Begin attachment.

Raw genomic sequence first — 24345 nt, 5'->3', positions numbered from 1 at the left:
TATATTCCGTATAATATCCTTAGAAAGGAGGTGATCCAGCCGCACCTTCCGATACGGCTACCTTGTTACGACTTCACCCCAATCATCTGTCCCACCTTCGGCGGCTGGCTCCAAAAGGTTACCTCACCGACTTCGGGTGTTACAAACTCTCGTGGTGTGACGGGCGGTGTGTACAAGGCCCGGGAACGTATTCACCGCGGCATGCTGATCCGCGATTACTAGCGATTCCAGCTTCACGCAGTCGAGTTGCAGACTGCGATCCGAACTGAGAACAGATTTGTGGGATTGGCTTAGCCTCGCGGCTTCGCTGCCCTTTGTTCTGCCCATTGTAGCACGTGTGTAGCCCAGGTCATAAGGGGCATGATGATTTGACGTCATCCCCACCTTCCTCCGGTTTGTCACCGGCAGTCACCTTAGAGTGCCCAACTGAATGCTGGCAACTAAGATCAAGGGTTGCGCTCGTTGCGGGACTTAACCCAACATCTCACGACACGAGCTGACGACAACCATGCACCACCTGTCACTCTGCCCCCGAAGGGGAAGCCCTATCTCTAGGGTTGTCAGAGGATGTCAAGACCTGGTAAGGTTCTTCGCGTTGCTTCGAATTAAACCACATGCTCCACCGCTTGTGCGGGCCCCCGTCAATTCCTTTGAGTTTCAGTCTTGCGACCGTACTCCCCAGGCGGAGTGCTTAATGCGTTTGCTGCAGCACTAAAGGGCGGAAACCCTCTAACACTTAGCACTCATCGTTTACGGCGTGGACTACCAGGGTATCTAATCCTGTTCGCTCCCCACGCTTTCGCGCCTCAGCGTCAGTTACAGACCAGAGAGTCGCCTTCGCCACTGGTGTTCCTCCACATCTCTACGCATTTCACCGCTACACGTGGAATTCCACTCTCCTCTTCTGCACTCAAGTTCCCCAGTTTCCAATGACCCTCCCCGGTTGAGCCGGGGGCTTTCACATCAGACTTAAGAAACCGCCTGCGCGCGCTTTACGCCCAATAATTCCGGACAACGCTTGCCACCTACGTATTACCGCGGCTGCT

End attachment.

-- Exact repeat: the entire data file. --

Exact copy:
Raw genomic sequence first — 24345 nt, 5'->3', positions numbered from 1 at the left:
TATATTCCGTATAATATCCTTAGAAAGGAGGTGATCCAGCCGCACCTTCCGATACGGCTACCTTGTTACGACTTCACCCCAATCATCTGTCCCACCTTCGGCGGCTGGCTCCAAAAGGTTACCTCACCGACTTCGGGTGTTACAAACTCTCGTGGTGTGACGGGCGGTGTGTACAAGGCCCGGGAACGTATTCACCGCGGCATGCTGATCCGCGATTACTAGCGATTCCAGCTTCACGCAGTCGAGTTGCAGACTGCGATCCGAACTGAGAACAGATTTGTGGGATTGGCTTAGCCTCGCGGCTTCGCTGCCCTTTGTTCTGCCCATTGTAGCACGTGTGTAGCCCAGGTCATAAGGGGCATGATGATTTGACGTCATCCCCACCTTCCTCCGGTTTGTCACCGGCAGTCACCTTAGAGTGCCCAACTGAATGCTGGCAACTAAGATCAAGGGTTGCGCTCGTTGCGGGACTTAACCCAACATCTCACGACACGAGCTGACGACAACCATGCACCACCTGTCACTCTGCCCCCGAAGGGGAAGCCCTATCTCTAGGGTTGTCAGAGGATGTCAAGACCTGGTAAGGTTCTTCGCGTTGCTTCGAATTAAACCACATGCTCCACCGCTTGTGCGGGCCCCCGTCAATTCCTTTGAGTTTCAGTCTTGCGACCGTACTCCCCAGGCGGAGTGCTTAATGCGTTTGCTGCAGCACTAAAGGGCGGAAACCCTCTAACACTTAGCACTCATCGTTTACGGCGTGGACTACCAGGGTATCTAATCCTGTTCGCTCCCCACGCTTTCGCGCCTCAGCGTCAGTTACAGACCAGAGAGTCGCCTTCGCCACTGGTGTTCCTCCACATCTCTACGCATTTCACCGCTACACGTGGAATTCCACTCTCCTCTTCTGCACTCAAGTTCCCCAGTTTCCAATGACCCTCCCCGGTTGAGCCGGGGGCTTTCACATCAGACTTAAGAAACCGCCTGCGCGCGCTTTACGCCCAATAATTCCGGACAACGCTTGCCACCTACGTATTACCGCGGCTGCT